The Employed-to-Unemployed Ratio: A Brief Clarification

Earlier today I looked at the history of what appears to be another useful metric for monitoring the business cycle: the ratio of nonfarm payrolls to the unemployment rate in terms of its 12-month percent change. I attributed the “discovery” of this indicator to Bob Dieli, an economist who crunches the numbers at But after reading the post, Dieli alerts me that I was mistaken and that he was in fact watching was the ratio of the employed to the unemployed–both in terms of the actual numbers reported each month in the household survey of the employment report. On a 12-month rolling basis, the two signals are virtually identical. Nonetheless, Dieli’s clarification is worth noting because it moves us closer to an apples-to-apples comparison in terms of the underlying data.

But first, let’s look at how the employment/unemployment ratio looks through history. (For those familiar with graphing via the St. Louis Fed’s FRED database, the relevant tickers: CE160V/UNEMPLOY). Here’s how it shakes out for a rolling 1-year percentage change:

Like the ratio I discussed earlier, the recession-warning signals in the ratio above are closely linked with those periods when the ratio falls below zero. It’s not flawless—the indicator suffers several false positives in its history. But the fact that this indicator has a strong history of dispatching early warnings of an approaching recession (or advising us that a downturn has recently started) suggests that we should keep an eye on it. As always, it’s best to look at this ratio (and every other metric) in context with a range of business cycle signals.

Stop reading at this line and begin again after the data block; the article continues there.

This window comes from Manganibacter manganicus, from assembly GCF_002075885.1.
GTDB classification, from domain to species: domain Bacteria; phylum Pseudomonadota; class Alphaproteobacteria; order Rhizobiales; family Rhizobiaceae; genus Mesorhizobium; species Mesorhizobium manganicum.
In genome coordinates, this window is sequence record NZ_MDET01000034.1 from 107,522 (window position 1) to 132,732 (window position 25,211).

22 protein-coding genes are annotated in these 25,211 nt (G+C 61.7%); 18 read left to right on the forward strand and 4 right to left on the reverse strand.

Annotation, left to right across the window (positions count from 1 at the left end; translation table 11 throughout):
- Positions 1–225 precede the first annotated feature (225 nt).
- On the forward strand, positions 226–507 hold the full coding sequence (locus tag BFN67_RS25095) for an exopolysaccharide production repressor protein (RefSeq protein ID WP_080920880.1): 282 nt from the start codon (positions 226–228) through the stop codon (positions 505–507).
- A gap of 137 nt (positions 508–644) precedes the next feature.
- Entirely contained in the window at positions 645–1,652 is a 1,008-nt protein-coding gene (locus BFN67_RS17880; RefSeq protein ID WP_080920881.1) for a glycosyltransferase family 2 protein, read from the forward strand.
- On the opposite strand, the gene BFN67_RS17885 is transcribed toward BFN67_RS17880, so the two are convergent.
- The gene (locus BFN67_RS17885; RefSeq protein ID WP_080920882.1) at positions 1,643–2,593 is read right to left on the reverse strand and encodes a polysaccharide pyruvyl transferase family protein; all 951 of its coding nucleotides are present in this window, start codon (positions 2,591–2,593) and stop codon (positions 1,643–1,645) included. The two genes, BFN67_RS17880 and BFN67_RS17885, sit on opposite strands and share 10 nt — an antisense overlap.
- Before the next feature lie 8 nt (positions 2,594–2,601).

What’s the intuition behind this indicator? Simple, really. Imagine that the number of employed workers is rising while the number of unemployed is constant. In that case, the ratio is rising, reflecting the improving conditions in the labor market. In contrast, a decline in the number of employed vs. a constant number of unemployed translates into a declining ratio. The same principle applies if we keep the number of employed constant and compare it with rising or falling numbers of the unemployed. In the worst case scenario, the number of employed people is falling and the total of unemployed is rising. The bottom line: when the labor market is deteriorating, it’s likely to show up in this ratio. When the deterioration is severe enough so that the ratio is retreating on a year-over-year basis, recession risk is above average.
Finally, both the employed and unemployed estimates are found in the household survey of the monthly employment report, and so we’re drawing from the same sample data. In that sense, the design of the ratio is superior to the version I outlined previously. In practice, however, both are in agreement in terms of the timing of their signals through history. Both also tell us that recession risk was low last month.
You still can’t get blood out of a stone, or find flawless forecasts of the future in this ratio. But as one more metric for analyzing the business cycle, this one looks pretty good.